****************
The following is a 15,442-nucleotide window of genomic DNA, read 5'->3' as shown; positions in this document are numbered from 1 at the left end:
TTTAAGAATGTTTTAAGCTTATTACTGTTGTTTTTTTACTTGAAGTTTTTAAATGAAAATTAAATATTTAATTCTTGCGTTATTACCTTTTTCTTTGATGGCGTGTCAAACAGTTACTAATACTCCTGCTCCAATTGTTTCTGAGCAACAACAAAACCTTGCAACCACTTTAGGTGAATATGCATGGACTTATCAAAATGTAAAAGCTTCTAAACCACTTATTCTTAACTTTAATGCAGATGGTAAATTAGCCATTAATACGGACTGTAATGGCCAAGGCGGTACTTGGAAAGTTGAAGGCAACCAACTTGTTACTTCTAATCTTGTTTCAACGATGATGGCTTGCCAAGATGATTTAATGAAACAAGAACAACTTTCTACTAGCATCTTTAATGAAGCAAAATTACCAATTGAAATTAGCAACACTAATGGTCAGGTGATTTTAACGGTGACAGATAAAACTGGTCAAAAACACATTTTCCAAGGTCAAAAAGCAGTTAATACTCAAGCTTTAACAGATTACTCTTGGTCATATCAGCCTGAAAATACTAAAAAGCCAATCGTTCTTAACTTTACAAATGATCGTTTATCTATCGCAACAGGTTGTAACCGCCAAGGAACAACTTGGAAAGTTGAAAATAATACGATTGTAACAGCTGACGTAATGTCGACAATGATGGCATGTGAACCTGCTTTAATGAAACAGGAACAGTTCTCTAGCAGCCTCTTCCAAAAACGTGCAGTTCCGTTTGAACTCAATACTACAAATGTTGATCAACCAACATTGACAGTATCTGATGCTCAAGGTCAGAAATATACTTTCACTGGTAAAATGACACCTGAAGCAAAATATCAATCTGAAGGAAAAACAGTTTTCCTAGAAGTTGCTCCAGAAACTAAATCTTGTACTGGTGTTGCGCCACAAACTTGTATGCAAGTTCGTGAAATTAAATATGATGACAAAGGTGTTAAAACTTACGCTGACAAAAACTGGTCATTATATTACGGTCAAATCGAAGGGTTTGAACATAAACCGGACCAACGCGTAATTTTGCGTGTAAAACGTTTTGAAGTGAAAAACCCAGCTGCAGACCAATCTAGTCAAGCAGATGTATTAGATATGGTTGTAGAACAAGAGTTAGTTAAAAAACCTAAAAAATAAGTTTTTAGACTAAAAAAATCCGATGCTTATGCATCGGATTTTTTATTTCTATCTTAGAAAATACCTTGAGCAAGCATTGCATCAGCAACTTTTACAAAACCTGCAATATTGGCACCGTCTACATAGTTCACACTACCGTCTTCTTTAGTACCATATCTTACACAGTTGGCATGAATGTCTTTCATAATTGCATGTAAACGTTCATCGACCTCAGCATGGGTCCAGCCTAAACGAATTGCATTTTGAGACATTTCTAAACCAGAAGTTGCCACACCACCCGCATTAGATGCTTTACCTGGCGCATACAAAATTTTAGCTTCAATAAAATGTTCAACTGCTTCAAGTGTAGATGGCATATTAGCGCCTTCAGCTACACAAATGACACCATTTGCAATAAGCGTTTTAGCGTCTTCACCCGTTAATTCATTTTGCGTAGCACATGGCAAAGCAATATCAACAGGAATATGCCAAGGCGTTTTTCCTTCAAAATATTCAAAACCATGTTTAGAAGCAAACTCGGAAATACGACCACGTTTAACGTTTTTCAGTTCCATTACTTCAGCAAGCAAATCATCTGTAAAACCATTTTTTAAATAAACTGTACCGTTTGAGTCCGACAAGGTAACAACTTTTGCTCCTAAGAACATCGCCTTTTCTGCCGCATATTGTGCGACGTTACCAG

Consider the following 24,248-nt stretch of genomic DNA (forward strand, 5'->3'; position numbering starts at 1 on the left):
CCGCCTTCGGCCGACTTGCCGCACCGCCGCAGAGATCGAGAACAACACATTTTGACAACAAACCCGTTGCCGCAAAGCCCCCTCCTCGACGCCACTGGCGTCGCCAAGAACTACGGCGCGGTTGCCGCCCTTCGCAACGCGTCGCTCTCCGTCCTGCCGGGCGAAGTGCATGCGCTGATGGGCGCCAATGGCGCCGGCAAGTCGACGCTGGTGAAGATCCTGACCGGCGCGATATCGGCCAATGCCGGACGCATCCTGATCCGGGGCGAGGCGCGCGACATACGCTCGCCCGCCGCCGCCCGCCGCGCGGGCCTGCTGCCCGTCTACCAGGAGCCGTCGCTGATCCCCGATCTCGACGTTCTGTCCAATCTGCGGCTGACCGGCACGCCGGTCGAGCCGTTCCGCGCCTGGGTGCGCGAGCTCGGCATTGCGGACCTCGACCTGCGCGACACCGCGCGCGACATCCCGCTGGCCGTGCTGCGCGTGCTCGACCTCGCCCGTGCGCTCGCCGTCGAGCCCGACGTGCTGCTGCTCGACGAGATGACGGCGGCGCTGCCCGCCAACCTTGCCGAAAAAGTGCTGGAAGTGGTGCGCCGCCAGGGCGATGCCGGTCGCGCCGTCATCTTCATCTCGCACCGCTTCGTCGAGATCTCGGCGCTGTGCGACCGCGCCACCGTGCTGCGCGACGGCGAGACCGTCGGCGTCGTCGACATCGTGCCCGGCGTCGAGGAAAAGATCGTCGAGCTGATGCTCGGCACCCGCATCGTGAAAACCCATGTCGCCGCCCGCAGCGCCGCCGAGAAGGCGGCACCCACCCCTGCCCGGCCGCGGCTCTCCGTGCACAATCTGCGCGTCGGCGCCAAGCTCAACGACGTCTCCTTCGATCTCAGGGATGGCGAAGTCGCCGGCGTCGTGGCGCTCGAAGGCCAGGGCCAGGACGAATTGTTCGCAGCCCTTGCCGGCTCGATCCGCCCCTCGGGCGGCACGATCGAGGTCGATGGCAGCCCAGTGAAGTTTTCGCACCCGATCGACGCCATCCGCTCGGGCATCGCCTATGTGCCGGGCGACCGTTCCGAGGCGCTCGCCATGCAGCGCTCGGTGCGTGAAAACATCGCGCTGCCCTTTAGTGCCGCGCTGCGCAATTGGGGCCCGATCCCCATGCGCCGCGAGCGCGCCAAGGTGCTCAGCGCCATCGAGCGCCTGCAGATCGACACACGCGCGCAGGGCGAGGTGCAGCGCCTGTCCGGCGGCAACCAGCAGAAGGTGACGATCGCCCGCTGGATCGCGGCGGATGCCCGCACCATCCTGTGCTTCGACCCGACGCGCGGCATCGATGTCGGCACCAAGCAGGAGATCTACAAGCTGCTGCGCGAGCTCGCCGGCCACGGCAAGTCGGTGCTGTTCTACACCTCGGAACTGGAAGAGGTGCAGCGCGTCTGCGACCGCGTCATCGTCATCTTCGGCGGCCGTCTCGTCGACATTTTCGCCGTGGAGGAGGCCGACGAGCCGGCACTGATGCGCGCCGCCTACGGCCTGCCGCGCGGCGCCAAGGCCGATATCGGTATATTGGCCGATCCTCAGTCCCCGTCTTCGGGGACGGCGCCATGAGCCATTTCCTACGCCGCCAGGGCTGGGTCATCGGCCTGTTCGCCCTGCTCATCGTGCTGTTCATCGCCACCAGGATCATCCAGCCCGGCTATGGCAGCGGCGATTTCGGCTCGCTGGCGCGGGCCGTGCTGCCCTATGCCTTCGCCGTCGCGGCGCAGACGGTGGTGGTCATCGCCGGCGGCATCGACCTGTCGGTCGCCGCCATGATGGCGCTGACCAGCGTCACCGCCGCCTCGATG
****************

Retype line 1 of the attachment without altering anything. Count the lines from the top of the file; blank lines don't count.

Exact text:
The following is a 15,442-nucleotide window of genomic DNA, read 5'->3' as shown; positions in this document are numbered from 1 at the left end: